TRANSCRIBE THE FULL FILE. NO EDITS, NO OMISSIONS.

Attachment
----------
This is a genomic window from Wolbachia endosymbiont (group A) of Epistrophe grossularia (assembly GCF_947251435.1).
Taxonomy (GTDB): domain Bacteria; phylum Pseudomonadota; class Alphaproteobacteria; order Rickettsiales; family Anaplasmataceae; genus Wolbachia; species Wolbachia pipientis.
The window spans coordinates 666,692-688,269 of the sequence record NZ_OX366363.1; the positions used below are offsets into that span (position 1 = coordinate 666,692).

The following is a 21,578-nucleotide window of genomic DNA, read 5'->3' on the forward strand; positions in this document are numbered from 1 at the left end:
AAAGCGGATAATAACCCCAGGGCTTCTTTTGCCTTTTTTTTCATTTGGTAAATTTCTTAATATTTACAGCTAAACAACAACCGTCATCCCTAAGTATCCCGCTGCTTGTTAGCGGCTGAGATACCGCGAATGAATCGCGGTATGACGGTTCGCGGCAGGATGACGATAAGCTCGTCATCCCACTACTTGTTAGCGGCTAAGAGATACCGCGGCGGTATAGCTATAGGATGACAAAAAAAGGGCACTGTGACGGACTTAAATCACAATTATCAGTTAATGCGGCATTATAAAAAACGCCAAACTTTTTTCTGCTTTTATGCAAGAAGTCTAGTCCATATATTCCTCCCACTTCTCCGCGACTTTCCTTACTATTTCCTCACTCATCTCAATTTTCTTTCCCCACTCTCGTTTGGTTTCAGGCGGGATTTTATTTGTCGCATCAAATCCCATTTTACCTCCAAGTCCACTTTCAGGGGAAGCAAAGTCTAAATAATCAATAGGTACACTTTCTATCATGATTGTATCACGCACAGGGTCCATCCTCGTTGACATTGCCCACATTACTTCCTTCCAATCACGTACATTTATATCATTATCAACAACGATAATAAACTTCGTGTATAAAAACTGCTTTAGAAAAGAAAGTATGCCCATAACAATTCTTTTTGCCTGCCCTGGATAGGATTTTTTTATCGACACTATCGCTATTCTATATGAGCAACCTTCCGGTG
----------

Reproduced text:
This is a genomic window from Wolbachia endosymbiont (group A) of Epistrophe grossularia (assembly GCF_947251435.1).
Taxonomy (GTDB): domain Bacteria; phylum Pseudomonadota; class Alphaproteobacteria; order Rickettsiales; family Anaplasmataceae; genus Wolbachia; species Wolbachia pipientis.
The window spans coordinates 666,692-688,269 of the sequence record NZ_OX366363.1; the positions used below are offsets into that span (position 1 = coordinate 666,692).

The following is a 21,578-nucleotide window of genomic DNA, read 5'->3' on the forward strand; positions in this document are numbered from 1 at the left end:
AAAGCGGATAATAACCCCAGGGCTTCTTTTGCCTTTTTTTTCATTTGGTAAATTTCTTAATATTTACAGCTAAACAACAACCGTCATCCCTAAGTATCCCGCTGCTTGTTAGCGGCTGAGATACCGCGAATGAATCGCGGTATGACGGTTCGCGGCAGGATGACGATAAGCTCGTCATCCCACTACTTGTTAGCGGCTAAGAGATACCGCGGCGGTATAGCTATAGGATGACAAAAAAAGGGCACTGTGACGGACTTAAATCACAATTATCAGTTAATGCGGCATTATAAAAAACGCCAAACTTTTTTCTGCTTTTATGCAAGAAGTCTAGTCCATATATTCCTCCCACTTCTCCGCGACTTTCCTTACTATTTCCTCACTCATCTCAATTTTCTTTCCCCACTCTCGTTTGGTTTCAGGCGGGATTTTATTTGTCGCATCAAATCCCATTTTACCTCCAAGTCCACTTTCAGGGGAAGCAAAGTCTAAATAATCAATAGGTACACTTTCTATCATGATTGTATCACGCACAGGGTCCATCCTCGTTGACATTGCCCACATTACTTCCTTCCAATCACGTACATTTATATCATTATCAACAACGATAATAAACTTCGTGTATAAAAACTGCTTTAGAAAAGAAAGTATGCCCATAACAATTCTTTTTGCCTGCCCTGGATAGGATTTTTTTATCGACACTATCGCTATTCTATATGAGCAACCTTCCGGTG